Legal bid to throw out US sex trafficking law

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The personals section of CraigslistImage source, Craigslist
Image caption,
The personals section of Craigslist was closed in the US after Fosta became law

Digital rights campaigners are starting a legal challenge to a US law that seeks to fight online sex trafficking.

The Electronic Frontier Foundation (EFF) says the "poorly written" law can hinder attempts to help victims and prosecute traffickers.

The Fight Online Sex Trafficking Act (Fosta) also trespasses on free speech laws, claims the lawsuit.

The EFF wants the law declared unconstitutional to stop it being enforced.

Repeat warning

In a blog announcing its legal action, the EFF said the law needed to be halted because, in its current form, it was harming many people working on behalf of sex workers and victims.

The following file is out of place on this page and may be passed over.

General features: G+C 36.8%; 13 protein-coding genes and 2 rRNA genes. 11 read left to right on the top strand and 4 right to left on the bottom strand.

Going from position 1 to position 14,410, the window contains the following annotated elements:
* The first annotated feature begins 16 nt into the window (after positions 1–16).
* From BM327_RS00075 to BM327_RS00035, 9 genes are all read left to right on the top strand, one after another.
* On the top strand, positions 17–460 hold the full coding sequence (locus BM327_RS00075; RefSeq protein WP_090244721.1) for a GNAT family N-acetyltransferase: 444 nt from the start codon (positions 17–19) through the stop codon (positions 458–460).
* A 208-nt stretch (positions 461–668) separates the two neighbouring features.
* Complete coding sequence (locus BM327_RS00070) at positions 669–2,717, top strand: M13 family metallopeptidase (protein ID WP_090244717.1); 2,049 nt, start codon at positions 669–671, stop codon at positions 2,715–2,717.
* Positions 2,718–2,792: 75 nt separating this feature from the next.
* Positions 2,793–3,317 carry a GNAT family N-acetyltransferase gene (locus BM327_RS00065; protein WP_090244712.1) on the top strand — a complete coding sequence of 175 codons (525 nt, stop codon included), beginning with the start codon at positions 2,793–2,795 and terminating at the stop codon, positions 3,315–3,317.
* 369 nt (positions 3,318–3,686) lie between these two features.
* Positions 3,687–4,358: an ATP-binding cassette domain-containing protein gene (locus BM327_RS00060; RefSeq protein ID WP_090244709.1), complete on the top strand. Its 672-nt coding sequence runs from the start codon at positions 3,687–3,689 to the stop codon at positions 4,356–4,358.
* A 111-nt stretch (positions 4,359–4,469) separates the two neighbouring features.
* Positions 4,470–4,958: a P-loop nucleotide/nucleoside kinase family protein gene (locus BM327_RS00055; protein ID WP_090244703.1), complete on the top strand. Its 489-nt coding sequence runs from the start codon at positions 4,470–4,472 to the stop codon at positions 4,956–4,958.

In particular, said the EFF, the vague language in Fosta puts those who call for decriminalisation of sex work, or who try to establish greater recognition for prostitutes and others in the trade, at the risk of prosecution.

In addition, it said, the law undermines established protections enjoyed by websites that host content posted by their users.

Fosta "vastly magnifies" the risk these net firms bear if they choose to run ads on forums dedicated to these sexual professions, it said.

Already net firms including Craigslist, Reddit and others have shut down forums and chat rooms dedicated to the buying and selling of sex for fear of prosecution.

The law has also limited the work of organisations trying to help people who offer sexual services, said the EFF. One such was VerifyHim, which logged descriptions of abusive clients to help workers avoid them.

The EFF's legal challenge is also being aided by the Internet Archive, Human Rights Watch and Woodhull Freedom Foundation. In addition, two individuals are backing it - one a spokesperson for sex workers and another a masseur who now finds it hard to advertise his non-sexual service.

The US Congress was repeatedly warned that Fosta would not achieve its aims and was likely to foster widespread censorship, said the EFF.